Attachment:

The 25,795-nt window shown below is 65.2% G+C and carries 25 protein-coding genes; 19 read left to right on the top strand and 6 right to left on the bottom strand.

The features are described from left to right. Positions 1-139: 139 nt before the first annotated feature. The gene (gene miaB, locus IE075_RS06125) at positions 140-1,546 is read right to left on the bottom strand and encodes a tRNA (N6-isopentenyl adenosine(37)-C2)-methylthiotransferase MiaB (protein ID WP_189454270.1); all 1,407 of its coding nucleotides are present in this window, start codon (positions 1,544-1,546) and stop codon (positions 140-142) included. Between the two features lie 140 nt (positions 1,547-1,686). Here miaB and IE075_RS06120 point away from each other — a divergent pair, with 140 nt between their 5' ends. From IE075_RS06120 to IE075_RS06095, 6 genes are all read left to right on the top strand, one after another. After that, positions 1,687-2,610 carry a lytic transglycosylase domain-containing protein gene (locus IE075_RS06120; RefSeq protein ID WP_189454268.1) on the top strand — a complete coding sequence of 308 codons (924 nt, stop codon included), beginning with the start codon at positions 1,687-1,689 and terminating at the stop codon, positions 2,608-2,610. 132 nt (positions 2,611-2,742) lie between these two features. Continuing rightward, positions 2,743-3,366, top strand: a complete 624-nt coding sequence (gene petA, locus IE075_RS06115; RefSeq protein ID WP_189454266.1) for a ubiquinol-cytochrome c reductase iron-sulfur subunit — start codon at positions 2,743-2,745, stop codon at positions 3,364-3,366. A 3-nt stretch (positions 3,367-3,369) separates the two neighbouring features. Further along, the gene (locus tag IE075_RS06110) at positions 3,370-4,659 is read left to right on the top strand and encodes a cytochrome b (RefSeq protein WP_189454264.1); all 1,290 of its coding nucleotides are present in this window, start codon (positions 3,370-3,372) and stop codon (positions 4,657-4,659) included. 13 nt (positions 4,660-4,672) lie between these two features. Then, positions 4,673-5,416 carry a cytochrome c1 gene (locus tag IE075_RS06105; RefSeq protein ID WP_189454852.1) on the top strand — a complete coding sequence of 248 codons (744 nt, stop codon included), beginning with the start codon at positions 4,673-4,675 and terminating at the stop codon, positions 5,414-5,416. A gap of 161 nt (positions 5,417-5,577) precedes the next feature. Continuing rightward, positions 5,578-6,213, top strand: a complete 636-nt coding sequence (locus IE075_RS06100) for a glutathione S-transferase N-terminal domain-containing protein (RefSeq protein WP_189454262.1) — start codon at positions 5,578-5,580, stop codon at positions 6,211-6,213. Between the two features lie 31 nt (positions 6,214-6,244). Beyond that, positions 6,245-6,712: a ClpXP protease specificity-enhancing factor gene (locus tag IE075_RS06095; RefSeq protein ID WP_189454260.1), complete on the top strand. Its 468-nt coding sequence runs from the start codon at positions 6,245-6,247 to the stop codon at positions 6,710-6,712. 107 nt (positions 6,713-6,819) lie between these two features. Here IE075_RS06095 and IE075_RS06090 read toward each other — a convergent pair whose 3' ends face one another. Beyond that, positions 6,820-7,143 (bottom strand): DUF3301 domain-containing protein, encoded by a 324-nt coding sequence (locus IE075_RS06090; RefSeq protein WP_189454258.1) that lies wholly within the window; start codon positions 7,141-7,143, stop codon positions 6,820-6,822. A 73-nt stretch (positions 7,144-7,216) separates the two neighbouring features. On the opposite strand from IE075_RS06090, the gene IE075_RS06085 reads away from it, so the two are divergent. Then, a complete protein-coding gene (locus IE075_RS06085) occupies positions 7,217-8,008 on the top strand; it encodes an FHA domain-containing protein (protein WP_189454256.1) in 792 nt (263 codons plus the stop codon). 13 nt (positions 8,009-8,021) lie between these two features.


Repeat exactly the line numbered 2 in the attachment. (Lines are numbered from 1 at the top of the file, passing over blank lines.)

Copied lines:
The features are described from left to right. Positions 1-139: 139 nt before the first annotated feature. The gene (gene miaB, locus IE075_RS06125) at positions 140-1,546 is read right to left on the bottom strand and encodes a tRNA (N6-isopentenyl adenosine(37)-C2)-methylthiotransferase MiaB (protein ID WP_189454270.1); all 1,407 of its coding nucleotides are present in this window, start codon (positions 1,544-1,546) and stop codon (positions 140-142) included. Between the two features lie 140 nt (positions 1,547-1,686). Here miaB and IE075_RS06120 point away from each other — a divergent pair, with 140 nt between their 5' ends. From IE075_RS06120 to IE075_RS06095, 6 genes are all read left to right on the top strand, one after another. After that, positions 1,687-2,610 carry a lytic transglycosylase domain-containing protein gene (locus IE075_RS06120; RefSeq protein ID WP_189454268.1) on the top strand — a complete coding sequence of 308 codons (924 nt, stop codon included), beginning with the start codon at positions 1,687-1,689 and terminating at the stop codon, positions 2,608-2,610. 132 nt (positions 2,611-2,742) lie between these two features. Continuing rightward, positions 2,743-3,366, top strand: a complete 624-nt coding sequence (gene petA, locus IE075_RS06115; RefSeq protein ID WP_189454266.1) for a ubiquinol-cytochrome c reductase iron-sulfur subunit — start codon at positions 2,743-2,745, stop codon at positions 3,364-3,366. A 3-nt stretch (positions 3,367-3,369) separates the two neighbouring features. Further along, the gene (locus tag IE075_RS06110) at positions 3,370-4,659 is read left to right on the top strand and encodes a cytochrome b (RefSeq protein WP_189454264.1); all 1,290 of its coding nucleotides are present in this window, start codon (positions 3,370-3,372) and stop codon (positions 4,657-4,659) included. 13 nt (positions 4,660-4,672) lie between these two features. Then, positions 4,673-5,416 carry a cytochrome c1 gene (locus tag IE075_RS06105; RefSeq protein ID WP_189454852.1) on the top strand — a complete coding sequence of 248 codons (744 nt, stop codon included), beginning with the start codon at positions 4,673-4,675 and terminating at the stop codon, positions 5,414-5,416. A gap of 161 nt (positions 5,417-5,577) precedes the next feature. Continuing rightward, positions 5,578-6,213, top strand: a complete 636-nt coding sequence (locus IE075_RS06100) for a glutathione S-transferase N-terminal domain-containing protein (RefSeq protein WP_189454262.1) — start codon at positions 5,578-5,580, stop codon at positions 6,211-6,213. Between the two features lie 31 nt (positions 6,214-6,244). Beyond that, positions 6,245-6,712: a ClpXP protease specificity-enhancing factor gene (locus tag IE075_RS06095; RefSeq protein ID WP_189454260.1), complete on the top strand. Its 468-nt coding sequence runs from the start codon at positions 6,245-6,247 to the stop codon at positions 6,710-6,712. 107 nt (positions 6,713-6,819) lie between these two features. Here IE075_RS06095 and IE075_RS06090 read toward each other — a convergent pair whose 3' ends face one another. Beyond that, positions 6,820-7,143 (bottom strand): DUF3301 domain-containing protein, encoded by a 324-nt coding sequence (locus IE075_RS06090; RefSeq protein WP_189454258.1) that lies wholly within the window; start codon positions 7,141-7,143, stop codon positions 6,820-6,822. A 73-nt stretch (positions 7,144-7,216) separates the two neighbouring features. On the opposite strand from IE075_RS06090, the gene IE075_RS06085 reads away from it, so the two are divergent. Then, a complete protein-coding gene (locus IE075_RS06085) occupies positions 7,217-8,008 on the top strand; it encodes an FHA domain-containing protein (protein WP_189454256.1) in 792 nt (263 codons plus the stop codon). 13 nt (positions 8,009-8,021) lie between these two features.